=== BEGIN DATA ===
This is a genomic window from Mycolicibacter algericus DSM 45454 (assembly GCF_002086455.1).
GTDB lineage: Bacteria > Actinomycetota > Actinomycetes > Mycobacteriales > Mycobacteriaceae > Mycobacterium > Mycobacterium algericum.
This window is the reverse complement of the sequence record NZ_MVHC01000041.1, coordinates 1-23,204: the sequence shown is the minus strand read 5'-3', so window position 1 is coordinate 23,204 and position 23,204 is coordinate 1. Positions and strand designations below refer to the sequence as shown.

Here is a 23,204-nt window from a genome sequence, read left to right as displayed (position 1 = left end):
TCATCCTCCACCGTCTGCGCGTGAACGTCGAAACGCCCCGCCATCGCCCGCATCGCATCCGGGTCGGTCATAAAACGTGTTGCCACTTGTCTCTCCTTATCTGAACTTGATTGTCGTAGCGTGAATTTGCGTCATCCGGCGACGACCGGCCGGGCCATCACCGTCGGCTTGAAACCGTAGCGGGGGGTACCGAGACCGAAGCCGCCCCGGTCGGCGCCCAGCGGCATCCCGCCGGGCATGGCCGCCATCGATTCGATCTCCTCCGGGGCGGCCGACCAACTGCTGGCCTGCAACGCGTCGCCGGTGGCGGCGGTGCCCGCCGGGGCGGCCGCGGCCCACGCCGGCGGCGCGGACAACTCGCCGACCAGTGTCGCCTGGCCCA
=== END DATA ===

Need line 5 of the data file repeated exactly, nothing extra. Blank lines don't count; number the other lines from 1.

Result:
TCATCCTCCACCGTCTGCGCGTGAACGTCGAAACGCCCCGCCATCGCCCGCATCGCATCCGGGTCGGTCATAAAACGTGTTGCCACTTGTCTCTCCTTATCTGAACTTGATTGTCGTAGCGTGAATTTGCGTCATCCGGCGACGACCGGCCGGGCCATCACCGTCGGCTTGAAACCGTAGCGGGGGGTACCGAGACCGAAGCCGCCCCGGTCGGCGCCCAGCGGCATCCCGCCGGGCATGGCCGCCATCGATTCGATCTCCTCCGGGGCGGCCGACCAACTGCTGGCCTGCAACGCGTCGCCGGTGGCGGCGGTGCCCGCCGGGGCGGCCGCGGCCCACGCCGGCGGCGCGGACAACTCGCCGACCAGTGTCGCCTGGCCCA